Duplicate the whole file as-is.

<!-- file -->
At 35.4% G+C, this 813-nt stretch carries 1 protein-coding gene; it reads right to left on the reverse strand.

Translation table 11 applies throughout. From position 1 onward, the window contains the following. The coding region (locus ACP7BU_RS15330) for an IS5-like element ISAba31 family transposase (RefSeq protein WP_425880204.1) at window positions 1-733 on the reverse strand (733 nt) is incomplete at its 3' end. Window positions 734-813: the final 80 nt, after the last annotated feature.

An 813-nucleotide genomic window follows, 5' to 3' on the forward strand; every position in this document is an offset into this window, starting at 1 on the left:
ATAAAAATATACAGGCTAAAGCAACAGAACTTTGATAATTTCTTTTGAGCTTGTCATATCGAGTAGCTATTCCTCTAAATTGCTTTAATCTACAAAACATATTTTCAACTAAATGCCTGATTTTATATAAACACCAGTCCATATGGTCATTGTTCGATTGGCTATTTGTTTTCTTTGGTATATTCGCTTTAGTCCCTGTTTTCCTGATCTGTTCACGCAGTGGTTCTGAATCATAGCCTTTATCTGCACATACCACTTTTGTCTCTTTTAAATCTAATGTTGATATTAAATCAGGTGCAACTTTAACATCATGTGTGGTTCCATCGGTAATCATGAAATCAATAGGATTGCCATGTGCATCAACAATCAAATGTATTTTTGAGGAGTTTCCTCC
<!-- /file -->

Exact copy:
At 35.4% G+C, this 813-nt stretch carries 1 protein-coding gene; it reads right to left on the reverse strand.

Translation table 11 applies throughout. From position 1 onward, the window contains the following. The coding region (locus ACP7BU_RS15330) for an IS5-like element ISAba31 family transposase (RefSeq protein WP_425880204.1) at window positions 1-733 on the reverse strand (733 nt) is incomplete at its 3' end. Window positions 734-813: the final 80 nt, after the last annotated feature.

An 813-nucleotide genomic window follows, 5' to 3' on the forward strand; every position in this document is an offset into this window, starting at 1 on the left:
ATAAAAATATACAGGCTAAAGCAACAGAACTTTGATAATTTCTTTTGAGCTTGTCATATCGAGTAGCTATTCCTCTAAATTGCTTTAATCTACAAAACATATTTTCAACTAAATGCCTGATTTTATATAAACACCAGTCCATATGGTCATTGTTCGATTGGCTATTTGTTTTCTTTGGTATATTCGCTTTAGTCCCTGTTTTCCTGATCTGTTCACGCAGTGGTTCTGAATCATAGCCTTTATCTGCACATACCACTTTTGTCTCTTTTAAATCTAATGTTGATATTAAATCAGGTGCAACTTTAACATCATGTGTGGTTCCATCGGTAATCATGAAATCAATAGGATTGCCATGTGCATCAACAATCAAATGTATTTTTGAGGAGTTTCCTCC